£400k cost of axing ID Card data

The Government is to spend £400,000 destroying the personal data collected under the National Identity Card programme, despite refusing to refund triallers of the scheme, which would have cost about the same.
Home Office minister Damian Green revealed the move in a Commons reply to Paul Goggins MP, although Green admitted the total cost of asset write-offs will be £5m in 2010-2011.
The destruction will be carried by a GCHQ-approved supplier in accordance with established secure destruction policy, procedures and guidelines, said Green.
But the 15,000 people who paid £30 each to join a trial of the scheme are unlikely to get a penny back.
As part of the trial – in Manchester – consumers were encouraged to sign up for the card, which contains biometric information and other details allowing travel in the EU without the need for a passport. The card was valid for ten years.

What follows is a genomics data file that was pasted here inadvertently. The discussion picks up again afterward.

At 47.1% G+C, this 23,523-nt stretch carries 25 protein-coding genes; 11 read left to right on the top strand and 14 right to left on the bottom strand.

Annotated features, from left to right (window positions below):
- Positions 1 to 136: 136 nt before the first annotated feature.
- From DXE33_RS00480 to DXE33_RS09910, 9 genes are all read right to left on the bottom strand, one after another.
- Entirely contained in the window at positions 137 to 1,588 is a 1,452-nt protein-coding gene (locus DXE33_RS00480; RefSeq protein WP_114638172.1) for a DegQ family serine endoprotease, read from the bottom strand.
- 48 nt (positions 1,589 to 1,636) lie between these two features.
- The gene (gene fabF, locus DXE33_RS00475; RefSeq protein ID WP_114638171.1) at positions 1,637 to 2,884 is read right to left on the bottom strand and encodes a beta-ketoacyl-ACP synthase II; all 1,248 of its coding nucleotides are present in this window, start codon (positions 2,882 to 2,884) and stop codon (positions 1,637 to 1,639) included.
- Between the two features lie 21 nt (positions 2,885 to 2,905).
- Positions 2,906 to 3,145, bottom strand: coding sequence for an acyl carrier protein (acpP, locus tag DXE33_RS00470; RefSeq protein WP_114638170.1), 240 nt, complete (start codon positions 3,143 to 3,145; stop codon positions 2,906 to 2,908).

Yet after the Coalition decided to scrap the ID Card programme, due to the huge costs involved, trial members have been told that from next year the card will no longer be valid.
The Coalition is also refusing the refund their money, claiming that, at this time of huge spending cuts, it cannot afford the £450,000 plus admin costs this would incur.

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